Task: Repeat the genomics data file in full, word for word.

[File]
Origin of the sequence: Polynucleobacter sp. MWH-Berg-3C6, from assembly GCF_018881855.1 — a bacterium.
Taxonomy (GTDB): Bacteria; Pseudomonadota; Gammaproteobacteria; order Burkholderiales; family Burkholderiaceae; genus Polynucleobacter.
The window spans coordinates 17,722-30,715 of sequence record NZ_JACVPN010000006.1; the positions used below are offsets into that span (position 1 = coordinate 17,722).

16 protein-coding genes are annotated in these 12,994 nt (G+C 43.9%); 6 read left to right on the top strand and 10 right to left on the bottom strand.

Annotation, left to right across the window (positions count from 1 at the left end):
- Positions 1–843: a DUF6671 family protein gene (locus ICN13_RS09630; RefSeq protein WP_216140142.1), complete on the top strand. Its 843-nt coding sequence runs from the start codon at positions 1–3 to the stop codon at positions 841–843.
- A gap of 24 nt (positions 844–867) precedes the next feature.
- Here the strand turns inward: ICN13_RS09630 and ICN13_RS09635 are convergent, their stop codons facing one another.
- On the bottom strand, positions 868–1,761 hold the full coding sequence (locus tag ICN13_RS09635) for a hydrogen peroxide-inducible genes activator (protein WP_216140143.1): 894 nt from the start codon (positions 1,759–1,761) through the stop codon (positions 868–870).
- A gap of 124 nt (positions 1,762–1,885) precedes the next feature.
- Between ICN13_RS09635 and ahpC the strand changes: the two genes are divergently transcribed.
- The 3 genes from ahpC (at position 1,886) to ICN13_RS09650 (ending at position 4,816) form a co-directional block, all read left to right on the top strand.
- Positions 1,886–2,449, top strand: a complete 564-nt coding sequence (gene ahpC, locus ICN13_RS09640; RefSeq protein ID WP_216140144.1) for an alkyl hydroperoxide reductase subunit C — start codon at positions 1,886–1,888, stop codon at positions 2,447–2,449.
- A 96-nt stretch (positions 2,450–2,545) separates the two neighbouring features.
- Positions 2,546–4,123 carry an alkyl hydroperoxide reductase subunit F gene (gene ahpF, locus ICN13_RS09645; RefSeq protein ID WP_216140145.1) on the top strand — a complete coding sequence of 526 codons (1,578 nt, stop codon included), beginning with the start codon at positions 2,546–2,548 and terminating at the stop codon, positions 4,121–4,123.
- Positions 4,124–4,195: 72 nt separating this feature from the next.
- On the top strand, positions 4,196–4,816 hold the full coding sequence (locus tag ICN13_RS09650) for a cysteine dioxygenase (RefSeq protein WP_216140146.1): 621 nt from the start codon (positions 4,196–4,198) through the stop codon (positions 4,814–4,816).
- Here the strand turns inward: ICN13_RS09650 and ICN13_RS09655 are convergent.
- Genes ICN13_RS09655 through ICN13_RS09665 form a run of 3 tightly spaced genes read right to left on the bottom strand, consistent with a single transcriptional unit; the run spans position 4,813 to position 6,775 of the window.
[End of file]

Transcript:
Origin of the sequence: Polynucleobacter sp. MWH-Berg-3C6, from assembly GCF_018881855.1 — a bacterium.
Taxonomy (GTDB): Bacteria; Pseudomonadota; Gammaproteobacteria; order Burkholderiales; family Burkholderiaceae; genus Polynucleobacter.
The window spans coordinates 17,722-30,715 of sequence record NZ_JACVPN010000006.1; the positions used below are offsets into that span (position 1 = coordinate 17,722).

16 protein-coding genes are annotated in these 12,994 nt (G+C 43.9%); 6 read left to right on the top strand and 10 right to left on the bottom strand.

Annotation, left to right across the window (positions count from 1 at the left end):
- Positions 1–843: a DUF6671 family protein gene (locus ICN13_RS09630; RefSeq protein WP_216140142.1), complete on the top strand. Its 843-nt coding sequence runs from the start codon at positions 1–3 to the stop codon at positions 841–843.
- A gap of 24 nt (positions 844–867) precedes the next feature.
- Here the strand turns inward: ICN13_RS09630 and ICN13_RS09635 are convergent, their stop codons facing one another.
- On the bottom strand, positions 868–1,761 hold the full coding sequence (locus tag ICN13_RS09635) for a hydrogen peroxide-inducible genes activator (protein WP_216140143.1): 894 nt from the start codon (positions 1,759–1,761) through the stop codon (positions 868–870).
- A gap of 124 nt (positions 1,762–1,885) precedes the next feature.
- Between ICN13_RS09635 and ahpC the strand changes: the two genes are divergently transcribed.
- The 3 genes from ahpC (at position 1,886) to ICN13_RS09650 (ending at position 4,816) form a co-directional block, all read left to right on the top strand.
- Positions 1,886–2,449, top strand: a complete 564-nt coding sequence (gene ahpC, locus ICN13_RS09640; RefSeq protein ID WP_216140144.1) for an alkyl hydroperoxide reductase subunit C — start codon at positions 1,886–1,888, stop codon at positions 2,447–2,449.
- A 96-nt stretch (positions 2,450–2,545) separates the two neighbouring features.
- Positions 2,546–4,123 carry an alkyl hydroperoxide reductase subunit F gene (gene ahpF, locus ICN13_RS09645; RefSeq protein ID WP_216140145.1) on the top strand — a complete coding sequence of 526 codons (1,578 nt, stop codon included), beginning with the start codon at positions 2,546–2,548 and terminating at the stop codon, positions 4,121–4,123.
- Positions 4,124–4,195: 72 nt separating this feature from the next.
- On the top strand, positions 4,196–4,816 hold the full coding sequence (locus tag ICN13_RS09650) for a cysteine dioxygenase (RefSeq protein WP_216140146.1): 621 nt from the start codon (positions 4,196–4,198) through the stop codon (positions 4,814–4,816).
- Here the strand turns inward: ICN13_RS09650 and ICN13_RS09655 are convergent.
- Genes ICN13_RS09655 through ICN13_RS09665 form a run of 3 tightly spaced genes read right to left on the bottom strand, consistent with a single transcriptional unit; the run spans position 4,813 to position 6,775 of the window.